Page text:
Meet the Waste Shark, another trash-eating, waterborne robot! Plus, Cornwall England’s Eden Project. EndCoal.Org and ClimateHeroes.Org.
It’s the Waste Shark and the U.K.’s Eden Project, EndCoal.Org, and ClimateHeroes.Org
Before the rise of regenerative agriculture, increased human farm production often necessitated increasingly large petrochemical nutrient “inputs.” Increasingly, those nutrients seep into surface and ground water which in turn acts as a growth enabler of waterborne plants and other fauna. This “supercharging” of natural elements in the water causes an imbalance in the natural state of the water body and can have devastating side effects.
This is called biomass, and it can have severe consequences for aquatic ecosystems, reducing oxygen and building toxins in the water. That can lead to plant and marine animal die-off and methane gas emissions production. No bueno.
That’s why RanMarine developed the autonomous, robotic marine drone, the Waste Shark. RanMarine Technology specializes in the design and development of industrial autonomous surface vessels (ASV’s) for ports, harbours and other marine and water environments. It’s called the Waste Shark because it looks like a shark, mouth wide open, gobbling up biomass and trash in ports, harbors and marinas. It also features onboard data sensing, allowing the operator to harvest things like turbidity, pH levels, nitrogen and depth. And with 3 km (about 1.9 miles) of radio range, the Waste Shark can be used manually or autonomously with online control.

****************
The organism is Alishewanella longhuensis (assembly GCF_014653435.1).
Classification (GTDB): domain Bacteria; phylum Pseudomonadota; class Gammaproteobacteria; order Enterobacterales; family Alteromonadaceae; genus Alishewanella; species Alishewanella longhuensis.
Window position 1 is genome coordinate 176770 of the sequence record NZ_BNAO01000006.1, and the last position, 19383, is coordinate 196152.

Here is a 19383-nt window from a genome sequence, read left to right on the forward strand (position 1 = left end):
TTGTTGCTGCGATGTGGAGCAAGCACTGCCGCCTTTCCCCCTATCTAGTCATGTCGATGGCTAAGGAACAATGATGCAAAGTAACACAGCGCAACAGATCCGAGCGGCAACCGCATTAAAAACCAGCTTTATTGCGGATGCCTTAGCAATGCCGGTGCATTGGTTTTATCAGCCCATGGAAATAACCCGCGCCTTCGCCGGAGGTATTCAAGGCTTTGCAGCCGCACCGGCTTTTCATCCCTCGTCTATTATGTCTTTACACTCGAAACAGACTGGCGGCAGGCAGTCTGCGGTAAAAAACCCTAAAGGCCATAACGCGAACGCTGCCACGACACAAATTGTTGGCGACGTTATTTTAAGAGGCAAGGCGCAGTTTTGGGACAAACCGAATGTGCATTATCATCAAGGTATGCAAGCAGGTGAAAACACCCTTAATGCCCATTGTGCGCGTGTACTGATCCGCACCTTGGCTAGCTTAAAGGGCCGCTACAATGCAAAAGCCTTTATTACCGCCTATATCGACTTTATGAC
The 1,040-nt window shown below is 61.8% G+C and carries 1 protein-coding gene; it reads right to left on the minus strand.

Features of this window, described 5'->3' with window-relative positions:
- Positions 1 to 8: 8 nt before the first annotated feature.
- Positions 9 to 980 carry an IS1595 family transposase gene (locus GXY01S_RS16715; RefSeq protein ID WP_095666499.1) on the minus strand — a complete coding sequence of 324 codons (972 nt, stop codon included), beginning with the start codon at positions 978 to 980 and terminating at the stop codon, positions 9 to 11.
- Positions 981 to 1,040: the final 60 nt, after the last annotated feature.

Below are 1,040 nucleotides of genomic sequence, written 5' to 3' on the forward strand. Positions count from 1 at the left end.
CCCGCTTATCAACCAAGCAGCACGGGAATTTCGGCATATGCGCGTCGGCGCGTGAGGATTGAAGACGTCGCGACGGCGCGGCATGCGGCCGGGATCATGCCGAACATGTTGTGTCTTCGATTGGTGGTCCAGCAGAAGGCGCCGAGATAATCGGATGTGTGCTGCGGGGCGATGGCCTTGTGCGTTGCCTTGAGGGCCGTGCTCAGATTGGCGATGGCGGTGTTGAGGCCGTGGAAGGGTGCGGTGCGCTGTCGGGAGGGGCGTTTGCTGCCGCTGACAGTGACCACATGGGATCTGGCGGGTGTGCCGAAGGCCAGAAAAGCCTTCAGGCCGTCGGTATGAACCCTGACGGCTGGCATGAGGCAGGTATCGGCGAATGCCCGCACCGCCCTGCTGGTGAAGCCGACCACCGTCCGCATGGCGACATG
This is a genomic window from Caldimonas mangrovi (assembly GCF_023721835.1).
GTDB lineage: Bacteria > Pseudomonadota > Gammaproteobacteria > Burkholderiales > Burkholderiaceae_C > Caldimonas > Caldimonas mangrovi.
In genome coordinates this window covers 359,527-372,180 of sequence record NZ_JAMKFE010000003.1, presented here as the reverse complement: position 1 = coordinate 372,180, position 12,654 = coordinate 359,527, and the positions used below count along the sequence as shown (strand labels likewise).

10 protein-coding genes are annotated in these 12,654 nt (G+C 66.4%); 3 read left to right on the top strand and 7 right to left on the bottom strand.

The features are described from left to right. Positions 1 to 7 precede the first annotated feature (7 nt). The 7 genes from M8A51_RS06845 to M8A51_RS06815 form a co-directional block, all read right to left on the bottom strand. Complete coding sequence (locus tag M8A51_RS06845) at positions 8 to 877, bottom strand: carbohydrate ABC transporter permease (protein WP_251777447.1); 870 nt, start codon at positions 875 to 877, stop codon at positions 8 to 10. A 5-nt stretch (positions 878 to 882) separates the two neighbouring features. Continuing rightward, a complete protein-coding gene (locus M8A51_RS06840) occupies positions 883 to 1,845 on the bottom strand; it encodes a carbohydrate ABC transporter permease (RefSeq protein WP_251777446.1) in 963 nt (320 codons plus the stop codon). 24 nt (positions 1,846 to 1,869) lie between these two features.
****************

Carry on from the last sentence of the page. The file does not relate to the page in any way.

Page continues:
Look, at only about five feet by three and half feet in size, it’s going to take a whole lot of Waste Sharks to clean up all the biomass and plastic polluting surface waters around the world. But it’s a great start. And that’s why this matters to us. Because you have to try. You have to try.
THE EDEN PROJECT
You know, if all the plastic and all the biomass were cleaned up from the planet, we might just return to Eden. Which reminds me that one of the underreported but significant sites at this past G7 summit in Cornwall, England, is The Eden Project.
The Eden Project is an educational charity that connects humans with nature, exploring how people can work towards a better future. It was started by British music producer Sir Tim Smit back in 1996.
Smit was inspired to build the Eden Project after helping to restore the Lost Gardens of Heligan, considered one of the most popular of 19th Century Gardenesque-style gardens built at the mega-estates of Britain’s uber-wealthy. Those gardens were lost in the second half of WWII. The last living relative of the Lost Gardens’ family is John Willis.
Smit’s and John Willis’s restoration proved to be an outstanding success, not only revitalising the gardens but also the local economy around Heligan by providing employment. From that success came the Eden Project.
The Eden Project complex is dominated by two huge enclosures consisting of adjoining domes that house thousands of plant species, and each enclosure mimics a natural biome. The larger of the two biomes simulates a rainforest environment (and is the largest indoor rainforest in the world) and the second, a Mediterranean environment. The attraction also has an outside botanical garden which is home to many plants and wildlife native to Cornwall and the UK in general; it also has many plants that provide an important and interesting backstory, for example, those with a prehistoric heritage.